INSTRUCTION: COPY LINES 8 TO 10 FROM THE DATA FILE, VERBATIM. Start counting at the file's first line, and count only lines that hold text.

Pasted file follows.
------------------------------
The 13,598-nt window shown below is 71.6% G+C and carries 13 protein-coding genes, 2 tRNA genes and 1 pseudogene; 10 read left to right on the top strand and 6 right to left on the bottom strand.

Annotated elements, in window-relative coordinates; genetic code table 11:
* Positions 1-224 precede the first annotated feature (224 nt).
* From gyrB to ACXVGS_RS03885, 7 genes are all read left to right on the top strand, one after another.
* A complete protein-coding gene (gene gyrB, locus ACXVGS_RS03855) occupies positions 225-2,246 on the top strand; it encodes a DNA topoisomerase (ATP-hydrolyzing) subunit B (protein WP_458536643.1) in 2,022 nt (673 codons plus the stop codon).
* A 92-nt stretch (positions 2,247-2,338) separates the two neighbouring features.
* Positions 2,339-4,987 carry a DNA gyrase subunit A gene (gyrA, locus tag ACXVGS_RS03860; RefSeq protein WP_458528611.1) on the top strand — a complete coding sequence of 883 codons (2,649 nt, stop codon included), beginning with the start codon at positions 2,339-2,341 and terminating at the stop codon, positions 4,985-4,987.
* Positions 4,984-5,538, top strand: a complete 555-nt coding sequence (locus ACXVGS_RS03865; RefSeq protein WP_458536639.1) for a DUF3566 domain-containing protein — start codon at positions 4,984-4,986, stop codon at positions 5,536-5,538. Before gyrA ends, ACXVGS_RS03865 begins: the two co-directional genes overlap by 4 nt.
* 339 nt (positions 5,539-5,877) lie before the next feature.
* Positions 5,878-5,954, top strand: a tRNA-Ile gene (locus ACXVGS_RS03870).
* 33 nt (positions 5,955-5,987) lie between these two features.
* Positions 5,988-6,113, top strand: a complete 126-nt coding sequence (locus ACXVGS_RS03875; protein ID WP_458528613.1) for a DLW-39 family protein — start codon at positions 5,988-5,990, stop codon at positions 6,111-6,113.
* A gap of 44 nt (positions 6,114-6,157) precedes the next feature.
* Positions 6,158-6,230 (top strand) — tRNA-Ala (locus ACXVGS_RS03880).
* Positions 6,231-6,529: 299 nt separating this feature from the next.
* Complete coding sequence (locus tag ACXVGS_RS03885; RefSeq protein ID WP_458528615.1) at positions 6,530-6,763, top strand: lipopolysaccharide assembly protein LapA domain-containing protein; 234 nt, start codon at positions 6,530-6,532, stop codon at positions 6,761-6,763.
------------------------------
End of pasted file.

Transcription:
* Positions 4,984-5,538, top strand: a complete 555-nt coding sequence (locus ACXVGS_RS03865; RefSeq protein WP_458536639.1) for a DUF3566 domain-containing protein — start codon at positions 4,984-4,986, stop codon at positions 5,536-5,538. Before gyrA ends, ACXVGS_RS03865 begins: the two co-directional genes overlap by 4 nt.
* 339 nt (positions 5,539-5,877) lie before the next feature.
* Positions 5,878-5,954, top strand: a tRNA-Ile gene (locus ACXVGS_RS03870).